Yahoo Study Shows How Different Genders and Age Groups Use Email

Peter Roesler, President - Web Marketing Pros

By Peter Roesler

President, Web Marketing Pros

email-to-worldIn the modern age, everyone uses email. Or at least, you would be hard pressed to find someone who didn’t however, just because we all use email doesn’t mean we all use email in the same way. A recent study from Yahoo examined how different age groups and genders used email and that data can be very helpful to marketers.

The Yahoo’s study, which was published in a journal by the World Wide Web Conference Committee,  is based on data from more than 16 billion emails sent by over 2 million people and did comprehensive gender and age analysis to see which subject lines were used, when emails were sent, response time, their length and the number of attachments.

The researchers reported that men send responses slightly slower than women, and they are likely to use fewer words. Of the messages analyzed, the median response time for men was 28 minutes and the median length of the messages was 28 words. It took women 24 minutes was the median woman’s response time and the median length was 30 words.

The researchers also found that age also plays a role, with older people being verbose and slower in their response.. The younger the person, the faster and shorter the reply. While adults age 51 and over take an average of 47 minutes to reply to an email. On the opposite end of the spectrum, teens reply to messages within 13 minutes on average. Similarly, responses from an older email user had a median word length of 40 words the median, where are the teens median word count was 17. Though it should be noted that teens replace message length with message volume. Teens larger amount of messages, so they may just be using multiple messages to say what older users would say in one.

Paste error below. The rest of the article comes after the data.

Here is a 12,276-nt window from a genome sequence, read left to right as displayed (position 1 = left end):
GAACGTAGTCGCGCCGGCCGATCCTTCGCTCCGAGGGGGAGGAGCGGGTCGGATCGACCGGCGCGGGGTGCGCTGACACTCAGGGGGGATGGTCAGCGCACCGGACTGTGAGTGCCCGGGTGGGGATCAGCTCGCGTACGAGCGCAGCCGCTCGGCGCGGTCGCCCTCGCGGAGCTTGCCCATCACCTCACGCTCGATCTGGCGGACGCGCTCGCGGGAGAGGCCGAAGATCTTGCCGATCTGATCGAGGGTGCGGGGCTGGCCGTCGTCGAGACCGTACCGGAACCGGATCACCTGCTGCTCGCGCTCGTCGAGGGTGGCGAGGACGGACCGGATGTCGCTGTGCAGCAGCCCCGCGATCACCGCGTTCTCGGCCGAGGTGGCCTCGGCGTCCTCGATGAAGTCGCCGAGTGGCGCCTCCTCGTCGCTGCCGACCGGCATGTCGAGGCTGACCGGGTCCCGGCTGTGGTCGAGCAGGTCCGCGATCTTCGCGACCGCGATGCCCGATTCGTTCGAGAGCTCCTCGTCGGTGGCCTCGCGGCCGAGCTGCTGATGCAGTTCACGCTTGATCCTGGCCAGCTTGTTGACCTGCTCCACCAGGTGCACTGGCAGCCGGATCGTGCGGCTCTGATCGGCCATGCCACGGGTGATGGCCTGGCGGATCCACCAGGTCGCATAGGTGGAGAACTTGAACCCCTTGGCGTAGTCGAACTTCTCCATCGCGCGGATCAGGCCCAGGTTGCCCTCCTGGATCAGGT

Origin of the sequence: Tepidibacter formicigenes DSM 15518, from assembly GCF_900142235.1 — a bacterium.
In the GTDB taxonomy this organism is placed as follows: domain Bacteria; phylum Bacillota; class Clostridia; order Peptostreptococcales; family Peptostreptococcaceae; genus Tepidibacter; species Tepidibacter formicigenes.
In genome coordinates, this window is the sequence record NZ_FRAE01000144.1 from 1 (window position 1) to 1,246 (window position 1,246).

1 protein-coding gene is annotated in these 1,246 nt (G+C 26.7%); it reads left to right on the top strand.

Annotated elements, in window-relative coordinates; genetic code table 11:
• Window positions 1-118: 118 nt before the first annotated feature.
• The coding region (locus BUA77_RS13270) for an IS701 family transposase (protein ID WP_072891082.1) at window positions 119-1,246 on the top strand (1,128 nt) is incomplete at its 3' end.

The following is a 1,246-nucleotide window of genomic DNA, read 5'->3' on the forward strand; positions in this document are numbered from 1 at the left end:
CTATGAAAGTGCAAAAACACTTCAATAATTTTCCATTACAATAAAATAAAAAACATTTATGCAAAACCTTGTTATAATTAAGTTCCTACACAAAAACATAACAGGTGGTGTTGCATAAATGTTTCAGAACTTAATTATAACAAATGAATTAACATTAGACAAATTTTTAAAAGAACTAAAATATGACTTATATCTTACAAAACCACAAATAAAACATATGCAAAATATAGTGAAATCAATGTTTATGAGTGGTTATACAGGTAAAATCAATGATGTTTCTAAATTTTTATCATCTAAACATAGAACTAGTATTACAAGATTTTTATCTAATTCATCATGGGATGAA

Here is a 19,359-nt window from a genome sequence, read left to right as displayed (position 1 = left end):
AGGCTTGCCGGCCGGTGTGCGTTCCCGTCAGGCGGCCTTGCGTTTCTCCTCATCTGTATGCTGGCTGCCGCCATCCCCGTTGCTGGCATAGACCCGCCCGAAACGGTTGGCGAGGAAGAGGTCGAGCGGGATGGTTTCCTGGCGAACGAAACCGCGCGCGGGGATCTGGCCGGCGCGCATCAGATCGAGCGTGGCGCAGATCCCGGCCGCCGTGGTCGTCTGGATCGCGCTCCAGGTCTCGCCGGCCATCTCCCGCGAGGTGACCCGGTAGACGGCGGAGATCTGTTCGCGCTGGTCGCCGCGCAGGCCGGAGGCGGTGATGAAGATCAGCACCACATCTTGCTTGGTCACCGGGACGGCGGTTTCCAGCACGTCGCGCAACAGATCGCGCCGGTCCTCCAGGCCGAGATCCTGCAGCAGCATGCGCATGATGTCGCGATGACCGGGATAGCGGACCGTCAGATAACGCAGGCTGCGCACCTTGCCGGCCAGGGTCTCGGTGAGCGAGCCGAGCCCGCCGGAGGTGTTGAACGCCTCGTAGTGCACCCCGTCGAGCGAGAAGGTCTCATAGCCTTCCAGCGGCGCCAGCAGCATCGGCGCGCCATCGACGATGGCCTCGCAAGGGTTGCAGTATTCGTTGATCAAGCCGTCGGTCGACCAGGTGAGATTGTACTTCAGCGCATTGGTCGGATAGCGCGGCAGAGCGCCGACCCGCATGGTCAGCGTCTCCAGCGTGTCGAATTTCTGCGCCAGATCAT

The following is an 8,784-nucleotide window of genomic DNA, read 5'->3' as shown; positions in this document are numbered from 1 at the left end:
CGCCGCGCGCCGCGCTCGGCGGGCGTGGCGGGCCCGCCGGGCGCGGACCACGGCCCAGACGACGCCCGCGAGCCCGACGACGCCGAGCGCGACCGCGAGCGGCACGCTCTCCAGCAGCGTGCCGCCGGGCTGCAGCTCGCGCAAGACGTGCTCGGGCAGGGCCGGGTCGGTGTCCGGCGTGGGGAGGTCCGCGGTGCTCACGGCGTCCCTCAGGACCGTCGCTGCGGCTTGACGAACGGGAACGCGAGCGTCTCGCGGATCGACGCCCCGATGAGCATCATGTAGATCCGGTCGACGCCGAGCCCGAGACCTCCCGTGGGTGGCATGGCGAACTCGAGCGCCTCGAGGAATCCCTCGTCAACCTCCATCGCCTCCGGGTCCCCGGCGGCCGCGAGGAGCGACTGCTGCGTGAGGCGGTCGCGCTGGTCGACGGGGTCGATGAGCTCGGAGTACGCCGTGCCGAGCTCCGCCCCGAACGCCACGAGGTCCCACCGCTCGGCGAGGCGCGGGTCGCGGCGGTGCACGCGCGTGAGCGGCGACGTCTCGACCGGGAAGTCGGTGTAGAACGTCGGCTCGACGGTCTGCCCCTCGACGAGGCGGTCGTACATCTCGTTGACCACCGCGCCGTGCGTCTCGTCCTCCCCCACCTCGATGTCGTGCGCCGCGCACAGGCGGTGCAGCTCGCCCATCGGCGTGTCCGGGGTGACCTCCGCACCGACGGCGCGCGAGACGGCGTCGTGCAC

The study also looked at how device type affects how long people spend with their emails. It should come as no surprise that responses sent from mobile devices tend to be a lot shorter than those sent from desktops. A person can only stand so much autocorrect. Smartphone messages are nearly a third the size of their desktop counterparts. The median length of a message sent from a smartphone is 20 words compared to 60 for those sent from a desktop.

This research shows business owners and marketers that email is an effective tactic for connecting with consumers at any age. If people respond to emails with an hour, and often within a half hour, it’s a sign that they keep their emails open often. While people don’t often respond to email newsletters or discount offers, what matters is that people see them.

The study also shows that mobile is growing in importance for email marketers. People on their mobile devices check their emails the most. Messages sent from smartphones are the fastest, followed by those sent from tablets.

There’s also data in this report that shows the danger of overloading consumers with emails. Email overload also affects behavior. People won’t immediately start deleting messages when they get too many, but they stop paying attention to them. According to the researchers, when people received more email, emails spent more time inbox. However, people were less likely to respond to them, and when they did, they used briefer responses. The lesson for marketers here is that using too many email newsletter or triggered responses can lead to people ignoring the message in their inbox. Think about how many emails from Twitter and Facebook that are probably sitting in your inbox now.

This data is interesting because it shows how age, gender, device type and message volume affect the way people interact with the messages they receive. While writing a response is something people do for correspondence and not with marketers, the data is helpful in showing who spends the most time with their devices and how much attention they pay to email messages.

For more research on email that useful to marketers, read this article with data that shows less content is more for email marketing campaigns.

 


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